Differentiating between ordinary standards of homeopathic careand clinical negligence

When assessing the safety of a medicalintervention it is usual to differentiate between non-preventable AEs and thosewhich are preventable with ordinary standards of care [2] i.e. cases ofclinical negligence. Posadzki et al. have failed to make any such distinction.The four deaths they report as being caused by homeopathy involve eithermisprescribing of poisonous substances[8,32] or failure to refer the patientfor essential conventional medical treatment[41,26]. As these cases contravenewhat is considered standard homeopathic care, they should be classified ascases of clinical negligence [3] (Data S1).


Inclusion of non-homeopathic cases

Failure to clearly define ‘homeopathy’ or a‘homeopathic medicinal product’ at the outset of this review has led toinclusion of multiple cases of misprescribing of poisons as well as cases whichare simply not homeopathy at all. For example, a case of AEs caused by Rhustoxicodendron tincture[34] belongs in a review of herbal medicine, nothomeopathy, as does the report of a pharmacist who self-administered a tinctureof the poisonous plant Aconite[22].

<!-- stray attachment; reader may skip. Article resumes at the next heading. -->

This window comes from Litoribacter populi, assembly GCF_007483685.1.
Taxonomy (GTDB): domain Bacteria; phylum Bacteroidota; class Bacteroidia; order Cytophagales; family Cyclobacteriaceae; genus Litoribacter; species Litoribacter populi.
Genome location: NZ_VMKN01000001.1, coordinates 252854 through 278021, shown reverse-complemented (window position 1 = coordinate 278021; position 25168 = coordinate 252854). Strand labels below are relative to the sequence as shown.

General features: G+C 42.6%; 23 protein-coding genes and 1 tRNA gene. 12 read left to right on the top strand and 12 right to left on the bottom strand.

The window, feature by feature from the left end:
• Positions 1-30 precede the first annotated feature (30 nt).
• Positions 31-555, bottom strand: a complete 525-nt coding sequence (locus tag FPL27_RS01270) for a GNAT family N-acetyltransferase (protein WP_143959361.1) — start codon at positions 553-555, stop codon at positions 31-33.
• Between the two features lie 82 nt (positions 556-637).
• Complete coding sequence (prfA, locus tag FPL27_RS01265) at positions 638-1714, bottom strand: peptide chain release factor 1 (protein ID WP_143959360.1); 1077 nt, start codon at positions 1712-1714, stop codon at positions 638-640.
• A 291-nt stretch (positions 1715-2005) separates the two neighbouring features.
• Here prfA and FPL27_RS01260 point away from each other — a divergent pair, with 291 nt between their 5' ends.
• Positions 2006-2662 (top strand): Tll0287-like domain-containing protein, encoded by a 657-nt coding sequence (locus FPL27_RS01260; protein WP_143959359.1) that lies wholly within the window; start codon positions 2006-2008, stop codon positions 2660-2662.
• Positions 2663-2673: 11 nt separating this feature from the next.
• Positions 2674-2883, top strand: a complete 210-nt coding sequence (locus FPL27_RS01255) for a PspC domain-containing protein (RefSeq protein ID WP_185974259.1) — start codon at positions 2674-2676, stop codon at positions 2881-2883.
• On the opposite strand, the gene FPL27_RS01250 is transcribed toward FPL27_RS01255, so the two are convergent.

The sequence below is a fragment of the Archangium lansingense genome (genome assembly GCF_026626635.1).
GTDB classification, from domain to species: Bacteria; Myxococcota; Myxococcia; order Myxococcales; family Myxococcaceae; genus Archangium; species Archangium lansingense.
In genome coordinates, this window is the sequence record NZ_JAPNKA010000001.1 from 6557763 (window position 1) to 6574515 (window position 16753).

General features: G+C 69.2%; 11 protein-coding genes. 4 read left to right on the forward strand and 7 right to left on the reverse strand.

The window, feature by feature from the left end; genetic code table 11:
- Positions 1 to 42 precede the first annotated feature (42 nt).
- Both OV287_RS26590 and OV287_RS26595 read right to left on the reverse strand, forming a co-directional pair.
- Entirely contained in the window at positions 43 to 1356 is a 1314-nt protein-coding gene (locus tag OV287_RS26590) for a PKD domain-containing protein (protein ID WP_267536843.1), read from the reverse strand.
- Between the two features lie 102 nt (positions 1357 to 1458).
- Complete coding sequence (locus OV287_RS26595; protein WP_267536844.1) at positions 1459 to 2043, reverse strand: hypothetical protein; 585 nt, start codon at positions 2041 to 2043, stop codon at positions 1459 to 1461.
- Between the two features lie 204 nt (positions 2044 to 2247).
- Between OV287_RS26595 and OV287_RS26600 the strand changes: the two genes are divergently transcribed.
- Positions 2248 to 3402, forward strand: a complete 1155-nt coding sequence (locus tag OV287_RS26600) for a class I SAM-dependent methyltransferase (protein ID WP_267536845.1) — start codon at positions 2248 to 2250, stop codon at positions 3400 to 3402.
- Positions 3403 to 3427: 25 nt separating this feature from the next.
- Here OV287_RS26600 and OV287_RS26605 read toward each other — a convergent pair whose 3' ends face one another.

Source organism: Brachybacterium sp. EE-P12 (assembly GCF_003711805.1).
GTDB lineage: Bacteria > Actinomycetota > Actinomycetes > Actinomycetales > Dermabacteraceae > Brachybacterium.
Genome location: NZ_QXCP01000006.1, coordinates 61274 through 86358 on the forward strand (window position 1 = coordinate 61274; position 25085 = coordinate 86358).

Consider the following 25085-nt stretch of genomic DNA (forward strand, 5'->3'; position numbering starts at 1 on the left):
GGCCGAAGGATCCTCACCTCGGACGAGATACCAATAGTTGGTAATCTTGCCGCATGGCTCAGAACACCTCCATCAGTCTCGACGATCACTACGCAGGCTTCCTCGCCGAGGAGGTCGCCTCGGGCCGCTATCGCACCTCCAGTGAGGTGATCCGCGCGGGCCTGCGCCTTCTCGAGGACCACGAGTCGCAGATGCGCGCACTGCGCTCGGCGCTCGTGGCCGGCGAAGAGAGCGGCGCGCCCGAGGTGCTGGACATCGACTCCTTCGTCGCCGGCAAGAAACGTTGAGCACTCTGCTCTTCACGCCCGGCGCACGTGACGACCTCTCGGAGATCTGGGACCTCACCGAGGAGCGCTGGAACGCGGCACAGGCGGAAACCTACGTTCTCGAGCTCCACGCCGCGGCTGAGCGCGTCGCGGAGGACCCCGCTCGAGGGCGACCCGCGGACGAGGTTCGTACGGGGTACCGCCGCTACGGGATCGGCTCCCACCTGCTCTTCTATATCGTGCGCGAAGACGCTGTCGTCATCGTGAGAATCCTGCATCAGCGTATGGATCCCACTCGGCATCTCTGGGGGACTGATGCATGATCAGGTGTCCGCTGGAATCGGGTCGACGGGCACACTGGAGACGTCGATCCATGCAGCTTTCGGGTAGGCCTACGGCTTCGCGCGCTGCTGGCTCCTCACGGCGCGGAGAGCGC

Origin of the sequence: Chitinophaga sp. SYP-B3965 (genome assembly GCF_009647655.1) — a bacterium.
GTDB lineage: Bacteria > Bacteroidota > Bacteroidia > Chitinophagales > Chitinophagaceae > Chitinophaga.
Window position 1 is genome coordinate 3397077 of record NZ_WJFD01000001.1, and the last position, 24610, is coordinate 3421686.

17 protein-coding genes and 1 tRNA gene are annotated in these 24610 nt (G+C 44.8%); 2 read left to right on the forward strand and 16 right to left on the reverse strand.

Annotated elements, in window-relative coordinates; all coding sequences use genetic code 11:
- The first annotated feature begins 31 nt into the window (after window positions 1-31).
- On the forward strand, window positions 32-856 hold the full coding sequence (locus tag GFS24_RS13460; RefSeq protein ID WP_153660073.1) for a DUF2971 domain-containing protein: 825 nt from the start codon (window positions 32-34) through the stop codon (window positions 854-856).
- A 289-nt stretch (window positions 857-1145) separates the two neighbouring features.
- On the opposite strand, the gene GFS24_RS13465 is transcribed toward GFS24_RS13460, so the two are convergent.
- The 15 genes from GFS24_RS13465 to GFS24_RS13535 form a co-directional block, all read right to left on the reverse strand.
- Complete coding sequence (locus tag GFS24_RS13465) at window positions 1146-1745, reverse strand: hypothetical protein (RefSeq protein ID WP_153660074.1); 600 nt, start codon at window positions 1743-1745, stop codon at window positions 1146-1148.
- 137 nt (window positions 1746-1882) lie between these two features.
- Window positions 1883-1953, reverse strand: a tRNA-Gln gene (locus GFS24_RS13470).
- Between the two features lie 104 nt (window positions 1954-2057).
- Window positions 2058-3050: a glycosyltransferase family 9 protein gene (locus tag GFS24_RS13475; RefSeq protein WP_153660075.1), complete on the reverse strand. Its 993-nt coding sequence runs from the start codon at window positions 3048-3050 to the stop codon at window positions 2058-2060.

Even at a glance, the Posadzki et al. articledoes not inspire confidence in its reporting standards. In their Abstract theystate 38 reports met their eligibility criteria, whereas on the same page inthe results section they state that 35 reports met their eligibility criteria,yet their results tables actually include 37 reports. Two indirect AEs werealso misclassified as direct AEs (Data S1).